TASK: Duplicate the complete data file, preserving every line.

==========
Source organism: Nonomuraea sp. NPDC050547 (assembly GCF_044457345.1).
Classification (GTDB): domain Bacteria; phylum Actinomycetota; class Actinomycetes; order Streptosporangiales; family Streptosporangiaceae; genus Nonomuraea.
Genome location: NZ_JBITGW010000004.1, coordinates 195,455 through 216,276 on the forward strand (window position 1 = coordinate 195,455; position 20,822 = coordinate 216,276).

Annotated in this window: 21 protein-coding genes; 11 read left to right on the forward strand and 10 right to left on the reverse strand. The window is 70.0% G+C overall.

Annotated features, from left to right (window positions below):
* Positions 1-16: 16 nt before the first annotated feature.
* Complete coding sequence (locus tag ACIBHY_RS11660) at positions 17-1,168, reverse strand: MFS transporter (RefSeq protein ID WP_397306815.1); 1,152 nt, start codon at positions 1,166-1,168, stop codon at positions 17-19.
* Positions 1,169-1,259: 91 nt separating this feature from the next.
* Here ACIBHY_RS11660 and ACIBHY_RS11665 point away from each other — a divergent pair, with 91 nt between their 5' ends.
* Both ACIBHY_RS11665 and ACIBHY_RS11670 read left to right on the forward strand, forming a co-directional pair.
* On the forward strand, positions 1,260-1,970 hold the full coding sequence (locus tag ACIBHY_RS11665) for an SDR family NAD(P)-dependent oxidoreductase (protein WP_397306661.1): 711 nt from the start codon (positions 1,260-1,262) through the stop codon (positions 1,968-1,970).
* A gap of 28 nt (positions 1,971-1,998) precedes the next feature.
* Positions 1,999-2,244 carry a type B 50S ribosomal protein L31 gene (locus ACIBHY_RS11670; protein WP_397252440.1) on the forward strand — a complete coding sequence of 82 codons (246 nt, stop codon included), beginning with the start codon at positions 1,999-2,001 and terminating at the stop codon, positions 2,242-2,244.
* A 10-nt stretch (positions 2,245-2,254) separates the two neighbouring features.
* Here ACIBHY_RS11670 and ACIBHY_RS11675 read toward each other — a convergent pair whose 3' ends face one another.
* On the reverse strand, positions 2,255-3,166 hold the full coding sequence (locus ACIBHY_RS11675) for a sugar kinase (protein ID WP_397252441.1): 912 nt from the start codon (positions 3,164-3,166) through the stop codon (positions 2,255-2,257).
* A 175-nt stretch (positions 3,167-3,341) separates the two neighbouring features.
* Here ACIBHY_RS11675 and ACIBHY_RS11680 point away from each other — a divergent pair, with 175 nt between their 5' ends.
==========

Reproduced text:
Source organism: Nonomuraea sp. NPDC050547 (assembly GCF_044457345.1).
Classification (GTDB): domain Bacteria; phylum Actinomycetota; class Actinomycetes; order Streptosporangiales; family Streptosporangiaceae; genus Nonomuraea.
Genome location: NZ_JBITGW010000004.1, coordinates 195,455 through 216,276 on the forward strand (window position 1 = coordinate 195,455; position 20,822 = coordinate 216,276).

Annotated in this window: 21 protein-coding genes; 11 read left to right on the forward strand and 10 right to left on the reverse strand. The window is 70.0% G+C overall.

Annotated features, from left to right (window positions below):
* Positions 1-16: 16 nt before the first annotated feature.
* Complete coding sequence (locus tag ACIBHY_RS11660) at positions 17-1,168, reverse strand: MFS transporter (RefSeq protein ID WP_397306815.1); 1,152 nt, start codon at positions 1,166-1,168, stop codon at positions 17-19.
* Positions 1,169-1,259: 91 nt separating this feature from the next.
* Here ACIBHY_RS11660 and ACIBHY_RS11665 point away from each other — a divergent pair, with 91 nt between their 5' ends.
* Both ACIBHY_RS11665 and ACIBHY_RS11670 read left to right on the forward strand, forming a co-directional pair.
* On the forward strand, positions 1,260-1,970 hold the full coding sequence (locus tag ACIBHY_RS11665) for an SDR family NAD(P)-dependent oxidoreductase (protein WP_397306661.1): 711 nt from the start codon (positions 1,260-1,262) through the stop codon (positions 1,968-1,970).
* A gap of 28 nt (positions 1,971-1,998) precedes the next feature.
* Positions 1,999-2,244 carry a type B 50S ribosomal protein L31 gene (locus ACIBHY_RS11670; protein WP_397252440.1) on the forward strand — a complete coding sequence of 82 codons (246 nt, stop codon included), beginning with the start codon at positions 1,999-2,001 and terminating at the stop codon, positions 2,242-2,244.
* A 10-nt stretch (positions 2,245-2,254) separates the two neighbouring features.
* Here ACIBHY_RS11670 and ACIBHY_RS11675 read toward each other — a convergent pair whose 3' ends face one another.
* On the reverse strand, positions 2,255-3,166 hold the full coding sequence (locus ACIBHY_RS11675) for a sugar kinase (protein ID WP_397252441.1): 912 nt from the start codon (positions 3,164-3,166) through the stop codon (positions 2,255-2,257).
* A 175-nt stretch (positions 3,167-3,341) separates the two neighbouring features.
* Here ACIBHY_RS11675 and ACIBHY_RS11680 point away from each other — a divergent pair, with 175 nt between their 5' ends.